The extensive edX catalog also allows students to take courses which they may be interested in or curious about, but are currently not offered within their curriculum. The ICE Institute believes that giving students the flexibility to learn online, and learn over and above the curriculum will undoubtedly build up their learning agility skill, which is an extremely important skill in this complex world.

Impact: Improve students’ digital and technical skills, elevating their employability prospects

The ICE Institute’s commitment to enrolling students in high-quality courses from leading universities is a powerful force in closing digital and technical skills gaps in Indonesia.

With access to edX, students gain knowledge on skills of the future. For example, CS50’s Introduction to Artificial Intelligence with Python from HarvardX is one of the most popular course selections among ICE Institute students. More than 100 students participated in this course in September 2023 alone. Upon completion, they are able to work with the algorithms, powering everything from game engines to face recognition software.

Dr. Kokoy Siti Komariah, the ICE Institute’s IT system development manager, explains that adding world-renowned courses like these from edX has been a game changer for the ICE Institute:

“When we put edX on our platform, people began to become interested in taking courses,” Komariah said. “Students are really motivated to learn with edX. They can get the knowledge and the certification in a short time (five or six certificates per semester). Students know these certificates will help them stand out in the job market later on.”

A look at the numbers

7,000+ enrollments in edX courses through the ICE Institute.
1,059 distinct courses completed through the platform.
16,000+ learning hours have been logged by ICE Institute students in edX courses.

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TUMx and edX team up with Infineon to deliver high-quality skills training at scale

Case Study5 min read

Stephan Tente, Infineon Technologies

February 7, 2024

Infineon Technologies uses the edX Professional Program in Lean and Six Sigma from the Technical University of Munich to train hundreds of employees worldwide and set a standard of excellence globally.

Infineon Technologies A.G. is one of the largest producers of semiconductor chips in the world, with over €14.2 billion in revenue. It boasts over 56,000 employees and 76 manufacturing locations for semiconductor chip fabrication, packaging, and testing worldwide. This semiconductor manufacturing process requires a global standard of production that is consistently error free. With a vast workforce, maintaining consistency requires high-quality education programs that can be rolled out at scale. To address this challenge, Infineon turned to the experts in high-quality educational resources for learners to access anywhere in the world.

Infineon is committed to decarbonization and digitalization, leveraging initiatives such as sustainable mobility, efficient energy management, and intelligent IoT. This focus drives the company to innovate, develop, and market cutting-edge semiconductor-based solutions for the automotive, industrial, and consumer sectors.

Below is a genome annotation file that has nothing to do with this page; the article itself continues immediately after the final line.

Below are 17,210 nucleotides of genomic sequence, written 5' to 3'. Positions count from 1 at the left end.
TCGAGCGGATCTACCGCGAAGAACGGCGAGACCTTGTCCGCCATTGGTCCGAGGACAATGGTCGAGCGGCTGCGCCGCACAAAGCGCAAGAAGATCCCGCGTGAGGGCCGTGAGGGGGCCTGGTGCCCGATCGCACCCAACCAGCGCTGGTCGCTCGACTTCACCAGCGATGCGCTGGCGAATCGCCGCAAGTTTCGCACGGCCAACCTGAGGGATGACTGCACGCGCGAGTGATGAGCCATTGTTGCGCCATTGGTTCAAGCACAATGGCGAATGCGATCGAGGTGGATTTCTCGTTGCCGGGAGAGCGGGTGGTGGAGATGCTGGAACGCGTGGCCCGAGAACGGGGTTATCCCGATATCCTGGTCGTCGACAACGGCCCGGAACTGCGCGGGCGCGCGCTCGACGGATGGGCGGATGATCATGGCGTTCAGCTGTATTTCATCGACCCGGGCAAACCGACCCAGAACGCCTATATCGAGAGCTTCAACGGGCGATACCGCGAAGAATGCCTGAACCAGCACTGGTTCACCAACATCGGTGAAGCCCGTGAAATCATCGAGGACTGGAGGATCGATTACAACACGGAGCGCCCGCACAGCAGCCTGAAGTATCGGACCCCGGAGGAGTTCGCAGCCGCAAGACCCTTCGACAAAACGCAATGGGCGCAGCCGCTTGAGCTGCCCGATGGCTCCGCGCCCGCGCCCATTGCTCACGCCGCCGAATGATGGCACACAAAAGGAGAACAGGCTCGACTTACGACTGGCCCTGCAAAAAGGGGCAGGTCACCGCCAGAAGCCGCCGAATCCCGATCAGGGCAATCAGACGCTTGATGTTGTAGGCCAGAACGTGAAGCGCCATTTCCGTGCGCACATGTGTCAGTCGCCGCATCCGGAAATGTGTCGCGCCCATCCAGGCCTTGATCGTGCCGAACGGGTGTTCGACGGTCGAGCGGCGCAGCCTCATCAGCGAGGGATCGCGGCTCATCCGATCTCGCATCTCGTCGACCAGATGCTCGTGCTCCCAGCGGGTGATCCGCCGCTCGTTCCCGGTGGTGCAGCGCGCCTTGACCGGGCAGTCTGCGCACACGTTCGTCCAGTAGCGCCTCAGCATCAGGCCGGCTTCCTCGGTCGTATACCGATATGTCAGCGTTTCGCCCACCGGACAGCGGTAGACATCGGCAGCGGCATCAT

Producing a semiconductor (or chip) remains an incredible feat that involves placing microscopic metal and other components on round wafers of semiconducting material. The complex manufacturing process takes three to six months to complete in an ultra-clean environment, using highly specialized, precise machines. Indeed, one lithography machine, which prints the patterns on the wafer, layer by layer, can cost $200 million. Every step must be perfectly aligned, even at the nanometer level, and a single speck of dust can destroy a chip. Yet, these products must also be tough enough to function in extreme conditions. Given the long production times and high production costs, quality is paramount, and process variation must be avoided at all costs.

Partnering with edX and TUMx to solve a business challenge

Given the high risk and significant cost of errors, Infineon required education partners capable of providing both assistance and a specific catalog of educational resources and programs to address its unique upskilling needs.

In 2020, Infineon partnered with edX and the Technical University of Munich to launch the Blended Green Belt Certification, designed to train hundreds of employees and set a global standard for excellence. The certification combines the edX Professional Program from the Technical University of Munich, Lean Six Sigma Yellow Belt: Quantitative Tools for Quality and Productivity program, with Infineon’s custom-developed continuous improvement and problem-solving program. 

The design and roll out of a certification that blended these two problem-solving methodologies ensures that Infineon can maintain the highest manufacturing and process standards across all operations. Currently, the initiative is a cornerstone of the company’s global quality excellence program serving the automotive and security industries, and is deployed at all production sites worldwide.

In 2020, Infineon partnered with edX and the Technical University of Munich to launch the Blended Green Belt Certification

An impactful partnership with edX and TUMx

The collaboration between Infineon, edX, and TUMx highlights the power of skills development in solving a business need; and provides numerous benefits to the organization and its employees. 

The in-depth program structure includes 30+ hours of videos, over 500 practice and homework problems and interactive exercises, mini case studies, and projects. 

Additionally, the program includes an active discussion board tailored for Infineon’s topics in semiconductor production. This platform provides challenging and consistent training material Infineon employees can directly apply to their areas of responsibility.

Certification empowers Infineon employee to excel in a new role